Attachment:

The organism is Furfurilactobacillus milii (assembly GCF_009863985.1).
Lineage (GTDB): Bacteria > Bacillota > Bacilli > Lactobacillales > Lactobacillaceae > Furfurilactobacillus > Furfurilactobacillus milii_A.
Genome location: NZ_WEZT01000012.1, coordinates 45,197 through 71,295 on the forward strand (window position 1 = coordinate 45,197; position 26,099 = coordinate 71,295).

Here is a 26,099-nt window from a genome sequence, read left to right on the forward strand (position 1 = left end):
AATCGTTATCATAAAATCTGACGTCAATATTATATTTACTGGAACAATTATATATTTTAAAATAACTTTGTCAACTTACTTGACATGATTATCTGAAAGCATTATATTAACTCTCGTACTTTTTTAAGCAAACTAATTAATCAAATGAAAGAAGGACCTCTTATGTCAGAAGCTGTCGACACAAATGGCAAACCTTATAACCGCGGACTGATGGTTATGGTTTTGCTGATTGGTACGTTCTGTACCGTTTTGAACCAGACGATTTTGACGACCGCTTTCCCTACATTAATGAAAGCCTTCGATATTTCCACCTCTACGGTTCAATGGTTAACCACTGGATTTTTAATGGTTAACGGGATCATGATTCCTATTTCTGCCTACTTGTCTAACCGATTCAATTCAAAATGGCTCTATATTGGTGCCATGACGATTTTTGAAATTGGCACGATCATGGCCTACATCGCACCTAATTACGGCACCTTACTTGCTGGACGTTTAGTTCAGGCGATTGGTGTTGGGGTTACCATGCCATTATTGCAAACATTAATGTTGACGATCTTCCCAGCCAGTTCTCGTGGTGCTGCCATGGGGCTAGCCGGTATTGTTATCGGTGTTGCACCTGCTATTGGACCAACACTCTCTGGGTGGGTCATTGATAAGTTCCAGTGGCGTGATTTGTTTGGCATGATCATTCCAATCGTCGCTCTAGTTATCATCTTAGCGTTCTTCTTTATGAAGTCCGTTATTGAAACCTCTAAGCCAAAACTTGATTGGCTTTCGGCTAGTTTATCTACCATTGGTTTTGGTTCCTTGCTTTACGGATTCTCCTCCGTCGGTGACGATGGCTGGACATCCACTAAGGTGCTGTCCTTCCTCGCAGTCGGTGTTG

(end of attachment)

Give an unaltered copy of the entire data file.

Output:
The organism is Furfurilactobacillus milii (assembly GCF_009863985.1).
Lineage (GTDB): Bacteria > Bacillota > Bacilli > Lactobacillales > Lactobacillaceae > Furfurilactobacillus > Furfurilactobacillus milii_A.
Genome location: NZ_WEZT01000012.1, coordinates 45,197 through 71,295 on the forward strand (window position 1 = coordinate 45,197; position 26,099 = coordinate 71,295).

Here is a 26,099-nt window from a genome sequence, read left to right on the forward strand (position 1 = left end):
AATCGTTATCATAAAATCTGACGTCAATATTATATTTACTGGAACAATTATATATTTTAAAATAACTTTGTCAACTTACTTGACATGATTATCTGAAAGCATTATATTAACTCTCGTACTTTTTTAAGCAAACTAATTAATCAAATGAAAGAAGGACCTCTTATGTCAGAAGCTGTCGACACAAATGGCAAACCTTATAACCGCGGACTGATGGTTATGGTTTTGCTGATTGGTACGTTCTGTACCGTTTTGAACCAGACGATTTTGACGACCGCTTTCCCTACATTAATGAAAGCCTTCGATATTTCCACCTCTACGGTTCAATGGTTAACCACTGGATTTTTAATGGTTAACGGGATCATGATTCCTATTTCTGCCTACTTGTCTAACCGATTCAATTCAAAATGGCTCTATATTGGTGCCATGACGATTTTTGAAATTGGCACGATCATGGCCTACATCGCACCTAATTACGGCACCTTACTTGCTGGACGTTTAGTTCAGGCGATTGGTGTTGGGGTTACCATGCCATTATTGCAAACATTAATGTTGACGATCTTCCCAGCCAGTTCTCGTGGTGCTGCCATGGGGCTAGCCGGTATTGTTATCGGTGTTGCACCTGCTATTGGACCAACACTCTCTGGGTGGGTCATTGATAAGTTCCAGTGGCGTGATTTGTTTGGCATGATCATTCCAATCGTCGCTCTAGTTATCATCTTAGCGTTCTTCTTTATGAAGTCCGTTATTGAAACCTCTAAGCCAAAACTTGATTGGCTTTCGGCTAGTTTATCTACCATTGGTTTTGGTTCCTTGCTTTACGGATTCTCCTCCGTCGGTGACGATGGCTGGACATCCACTAAGGTGCTGTCCTTCCTCGCAGTCGGTGTTG